Lessons from dog

IMG_1971 Last January, Adam and I adopted a gorgeous little Chesapeake Bay retriever/golden retriever blend* from Decatur Animal Services. Tessie's a rambunctious, affectionate dog who will bounce up and down next to you if she's excited, and loves playing fetch. She loves people, but will act out to test her boundaries.

As I've said before, she's taught me some important lessons about life -- and about writing. Tessie's older now, and as she's matured, she's taught me more about how to value the important things in life.

Go after big challenges. Tessie tries to pick up sticks that are longer than she is every time we go for a walk. If given the chance, she'll lay down and chew them into bite-sized pieces. Like sticks, challenges can be broken into tiny, manageable steps until it's doable. But you won't know that until you face it, pick it up, and carry it around for a while.

Show your people you love them. Retrievers are some of the most loving animals, and want to please you above all else. They will chew up your stuff, and maybe even some of your favorite stuff, but you'll forgive them for it. Even if you discipline them, they'll still want to cuddle later. People make intentional and unintentional mistakes every day. Love them anyways.

Don't forget to play. Everyone needs some time with friends to let off steam. Have fun. Make memories. Be silly.

Friends sit. There's a lot to say for just being present. Sometimes, it's not possible or appropriate to say anything at all, and being there can say more than anything. Your human friends might not pet you, but being there can be as comforting as petting your dog.

Everybody messes up. One night, Adam and I came home to a puppy that had moved an unopened bottle of Noah's Mill bourbon and chewed through the wax and cork. She had spilled most of the whiskey and lapped up a bit of it, and she was tipsy. I was pissed, but since we didn't know how much she'd drunk, I was more worried. We stayed up with her for a while to make sure she was drinking water, had food, and was OK. I checked on her a couple times during the night, and we took her running the next day. Friends, coworkers, family -- everybody makes mistakes.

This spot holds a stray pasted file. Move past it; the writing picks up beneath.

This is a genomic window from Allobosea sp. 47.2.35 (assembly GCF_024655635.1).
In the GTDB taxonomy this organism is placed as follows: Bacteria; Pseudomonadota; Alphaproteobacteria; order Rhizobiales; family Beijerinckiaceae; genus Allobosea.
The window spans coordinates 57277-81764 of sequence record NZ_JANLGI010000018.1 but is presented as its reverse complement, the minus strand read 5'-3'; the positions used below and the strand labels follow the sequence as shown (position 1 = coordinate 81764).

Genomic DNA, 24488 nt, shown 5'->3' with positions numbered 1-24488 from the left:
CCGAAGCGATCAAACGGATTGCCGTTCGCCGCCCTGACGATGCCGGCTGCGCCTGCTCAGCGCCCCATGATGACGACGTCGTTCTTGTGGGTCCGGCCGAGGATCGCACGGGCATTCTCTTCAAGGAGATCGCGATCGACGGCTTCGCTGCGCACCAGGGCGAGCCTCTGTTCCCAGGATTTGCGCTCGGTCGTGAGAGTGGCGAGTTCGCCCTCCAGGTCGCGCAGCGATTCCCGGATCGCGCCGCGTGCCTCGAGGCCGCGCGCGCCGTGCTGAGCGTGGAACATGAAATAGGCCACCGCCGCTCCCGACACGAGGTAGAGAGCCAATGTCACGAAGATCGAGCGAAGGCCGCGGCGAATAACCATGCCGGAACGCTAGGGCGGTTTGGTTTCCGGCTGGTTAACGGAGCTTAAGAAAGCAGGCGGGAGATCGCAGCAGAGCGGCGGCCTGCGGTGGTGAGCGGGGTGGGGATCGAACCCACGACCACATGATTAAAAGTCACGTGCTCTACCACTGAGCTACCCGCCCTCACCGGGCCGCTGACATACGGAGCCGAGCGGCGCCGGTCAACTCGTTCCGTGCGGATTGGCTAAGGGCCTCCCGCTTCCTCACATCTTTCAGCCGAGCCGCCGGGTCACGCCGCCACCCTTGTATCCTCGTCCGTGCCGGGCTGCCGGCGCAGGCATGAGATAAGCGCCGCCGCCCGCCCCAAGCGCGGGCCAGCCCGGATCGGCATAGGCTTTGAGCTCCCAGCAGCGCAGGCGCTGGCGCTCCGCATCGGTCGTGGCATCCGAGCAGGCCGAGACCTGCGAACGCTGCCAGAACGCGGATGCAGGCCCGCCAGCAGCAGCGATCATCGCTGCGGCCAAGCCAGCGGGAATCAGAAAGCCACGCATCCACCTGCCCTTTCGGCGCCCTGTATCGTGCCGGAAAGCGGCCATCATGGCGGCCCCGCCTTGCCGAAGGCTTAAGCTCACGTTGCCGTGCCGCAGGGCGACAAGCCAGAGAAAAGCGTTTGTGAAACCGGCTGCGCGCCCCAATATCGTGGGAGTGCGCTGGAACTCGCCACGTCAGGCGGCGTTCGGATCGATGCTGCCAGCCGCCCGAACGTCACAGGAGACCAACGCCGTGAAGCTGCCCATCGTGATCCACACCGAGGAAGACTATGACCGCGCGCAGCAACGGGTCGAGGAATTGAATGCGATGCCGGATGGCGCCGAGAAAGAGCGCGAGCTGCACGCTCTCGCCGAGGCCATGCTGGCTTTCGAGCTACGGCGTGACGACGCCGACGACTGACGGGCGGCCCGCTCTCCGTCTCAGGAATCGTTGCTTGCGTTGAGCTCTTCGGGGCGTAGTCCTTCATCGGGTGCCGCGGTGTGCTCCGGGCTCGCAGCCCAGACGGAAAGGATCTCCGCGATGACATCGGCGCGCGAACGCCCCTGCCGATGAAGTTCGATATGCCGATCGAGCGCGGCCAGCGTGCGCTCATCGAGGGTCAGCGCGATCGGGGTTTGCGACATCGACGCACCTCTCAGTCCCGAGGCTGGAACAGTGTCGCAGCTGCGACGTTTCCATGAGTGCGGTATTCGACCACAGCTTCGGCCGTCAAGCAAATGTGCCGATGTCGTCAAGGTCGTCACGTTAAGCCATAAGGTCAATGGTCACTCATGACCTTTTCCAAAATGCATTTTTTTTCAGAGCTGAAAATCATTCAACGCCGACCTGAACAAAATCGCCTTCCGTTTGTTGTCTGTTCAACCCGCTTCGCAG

Be unafraid. Even if a bigger (or more self-important) dog is in your face, it doesn't mean that you won't prevail. Stick to your guns, and don't let anyone push you into doing something that makes you ethically or professionally uncomfortable.

*That was the pound's best guess to her lineage. She was a stray, so they can't say for certain.

Writing lessons learned from my puppy

Tessie's first snow day. About a month ago, Adam and I adopted a retriever blend puppy from Decatur Animal Services. Our mostly well-behaved Tessie has adjusted well, and we've all gotten the hang of our new routine. During that time, I've also learned some valuable lessons from watching her play and grow.

Shit happens. Clean it up, set better boundaries and move on. There's really nothing to be gained except more stress from focusing on it for any longer than you have to.

Chase what you love. Even when it's tough or you just want to nap or it seems someone's stolen your ball -- er, idea -- keep chasing it until you've got a firm grasp. Then, play with it. Come up with a fresh angle of attack and carry it all the way back to your editor.

Multitasking is like trying to fit two toys in your mouth at once. The moment you've got a grasp on one, the other falls out. Personally, I end up getting distracted from one project any time I get an idea about the other and both end up jumbled and in need of a rewrite. Focus on one, and some of the distractions are gone.

Food is really, really important. Recently, time crunches have meant I've eaten too much junk and too few veggies. As a result, my energy levels, concentration and health have taken a nose dive. That's started to change for the better, but still can use some work.

Sleep is even more important. It's OK to flop over and nap when you've tired yourself out running after stories. Just set a timer, get back up and go after it.

Toys and stories are hidden everywhere. Yes, the possibility of rejection makes pitching difficult, but an unwillingness to dig for topics (or treasure or sticks) isn't an excuse. Keep looking and pitching and it'll come together. Promise.

Get out from behind the screen. If Tessie's up on the couch with me, she'll walk on my laptop keyboard and lick my screen if she needs anything. I've taken more productive breaks for a short burst of exercise or mental health cuddles since we adopted her than ever before. As a writer, these breaks prevent burnout and will, ultimately, make me stronger and healthier overall. It also never hurts to spend time with a puppy.